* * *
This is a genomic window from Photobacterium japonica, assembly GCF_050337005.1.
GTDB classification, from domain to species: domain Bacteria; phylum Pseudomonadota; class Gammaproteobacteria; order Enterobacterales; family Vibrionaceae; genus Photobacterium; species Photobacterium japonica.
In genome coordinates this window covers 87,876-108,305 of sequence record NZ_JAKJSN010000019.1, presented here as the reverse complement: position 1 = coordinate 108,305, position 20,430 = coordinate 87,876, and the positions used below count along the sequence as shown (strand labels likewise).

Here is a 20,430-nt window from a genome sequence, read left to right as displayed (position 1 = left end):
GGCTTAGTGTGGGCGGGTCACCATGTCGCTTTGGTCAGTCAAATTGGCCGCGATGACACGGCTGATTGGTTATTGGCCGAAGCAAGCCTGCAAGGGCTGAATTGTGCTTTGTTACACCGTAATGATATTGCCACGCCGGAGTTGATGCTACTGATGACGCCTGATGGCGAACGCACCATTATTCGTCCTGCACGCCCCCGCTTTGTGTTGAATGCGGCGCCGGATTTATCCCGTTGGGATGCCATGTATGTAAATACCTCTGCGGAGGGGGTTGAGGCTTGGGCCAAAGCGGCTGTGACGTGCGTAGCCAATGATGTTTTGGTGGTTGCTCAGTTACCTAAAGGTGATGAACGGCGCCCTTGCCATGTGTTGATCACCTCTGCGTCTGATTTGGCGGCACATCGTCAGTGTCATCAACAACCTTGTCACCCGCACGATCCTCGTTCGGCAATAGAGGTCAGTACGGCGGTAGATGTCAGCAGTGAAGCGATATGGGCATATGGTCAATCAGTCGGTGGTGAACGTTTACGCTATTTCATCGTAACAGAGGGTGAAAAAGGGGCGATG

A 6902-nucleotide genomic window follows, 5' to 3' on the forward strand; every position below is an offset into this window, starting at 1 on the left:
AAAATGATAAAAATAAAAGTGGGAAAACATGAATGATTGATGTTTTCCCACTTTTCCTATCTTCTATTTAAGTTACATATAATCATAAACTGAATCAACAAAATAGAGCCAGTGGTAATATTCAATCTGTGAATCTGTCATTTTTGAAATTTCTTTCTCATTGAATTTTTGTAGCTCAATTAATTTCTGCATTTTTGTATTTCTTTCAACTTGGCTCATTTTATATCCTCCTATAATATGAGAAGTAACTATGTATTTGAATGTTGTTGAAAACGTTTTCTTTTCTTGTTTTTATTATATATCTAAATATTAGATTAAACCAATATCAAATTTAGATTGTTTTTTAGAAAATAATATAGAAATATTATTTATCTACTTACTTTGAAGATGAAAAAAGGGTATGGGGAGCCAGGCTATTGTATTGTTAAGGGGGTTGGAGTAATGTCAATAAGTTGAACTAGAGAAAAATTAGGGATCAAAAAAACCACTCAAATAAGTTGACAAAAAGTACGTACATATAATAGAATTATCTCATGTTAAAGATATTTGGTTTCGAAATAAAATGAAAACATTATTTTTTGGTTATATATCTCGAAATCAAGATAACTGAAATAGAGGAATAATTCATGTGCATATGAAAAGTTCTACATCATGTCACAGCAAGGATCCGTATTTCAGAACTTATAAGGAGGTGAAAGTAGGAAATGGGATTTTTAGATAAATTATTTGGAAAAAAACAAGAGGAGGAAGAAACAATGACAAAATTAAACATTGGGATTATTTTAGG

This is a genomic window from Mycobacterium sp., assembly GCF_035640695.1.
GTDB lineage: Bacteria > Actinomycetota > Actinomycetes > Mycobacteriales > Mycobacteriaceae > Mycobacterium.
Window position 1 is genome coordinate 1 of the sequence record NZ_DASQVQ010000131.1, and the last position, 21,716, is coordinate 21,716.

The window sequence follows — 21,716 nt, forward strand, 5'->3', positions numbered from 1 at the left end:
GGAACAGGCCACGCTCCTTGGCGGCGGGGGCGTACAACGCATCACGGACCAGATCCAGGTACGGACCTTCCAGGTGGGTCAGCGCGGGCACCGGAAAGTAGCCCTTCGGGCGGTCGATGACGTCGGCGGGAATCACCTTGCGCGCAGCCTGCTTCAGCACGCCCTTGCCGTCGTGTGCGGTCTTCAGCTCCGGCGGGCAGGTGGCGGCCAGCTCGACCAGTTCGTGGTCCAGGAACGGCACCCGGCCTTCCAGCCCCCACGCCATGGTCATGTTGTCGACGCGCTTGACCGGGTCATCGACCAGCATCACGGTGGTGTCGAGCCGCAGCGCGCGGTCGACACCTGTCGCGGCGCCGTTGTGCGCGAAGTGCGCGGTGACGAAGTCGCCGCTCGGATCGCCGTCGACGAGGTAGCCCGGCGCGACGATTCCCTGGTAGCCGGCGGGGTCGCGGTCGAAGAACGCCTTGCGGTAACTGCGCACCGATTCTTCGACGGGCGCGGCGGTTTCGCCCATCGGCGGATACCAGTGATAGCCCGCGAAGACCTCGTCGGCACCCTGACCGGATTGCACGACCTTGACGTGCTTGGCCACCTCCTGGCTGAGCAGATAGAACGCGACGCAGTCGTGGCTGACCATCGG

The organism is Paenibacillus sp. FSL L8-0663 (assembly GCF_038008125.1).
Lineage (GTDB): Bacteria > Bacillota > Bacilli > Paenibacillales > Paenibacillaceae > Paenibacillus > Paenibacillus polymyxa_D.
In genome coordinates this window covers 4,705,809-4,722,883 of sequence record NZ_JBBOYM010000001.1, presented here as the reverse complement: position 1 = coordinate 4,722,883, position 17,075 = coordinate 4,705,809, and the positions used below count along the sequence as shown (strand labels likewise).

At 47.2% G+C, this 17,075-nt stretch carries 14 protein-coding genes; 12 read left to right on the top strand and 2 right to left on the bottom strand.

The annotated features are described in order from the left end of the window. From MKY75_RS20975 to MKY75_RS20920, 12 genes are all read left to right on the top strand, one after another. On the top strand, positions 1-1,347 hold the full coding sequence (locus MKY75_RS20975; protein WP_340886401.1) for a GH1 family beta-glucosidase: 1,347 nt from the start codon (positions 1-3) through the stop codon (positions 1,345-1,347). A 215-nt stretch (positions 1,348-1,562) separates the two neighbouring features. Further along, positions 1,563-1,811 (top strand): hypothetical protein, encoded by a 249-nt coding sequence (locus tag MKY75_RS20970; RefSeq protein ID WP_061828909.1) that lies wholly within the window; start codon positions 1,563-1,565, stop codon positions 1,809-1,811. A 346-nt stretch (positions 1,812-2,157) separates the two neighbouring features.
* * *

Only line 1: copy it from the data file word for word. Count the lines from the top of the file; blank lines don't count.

This is a genomic window from Photobacterium japonica, assembly GCF_050337005.1.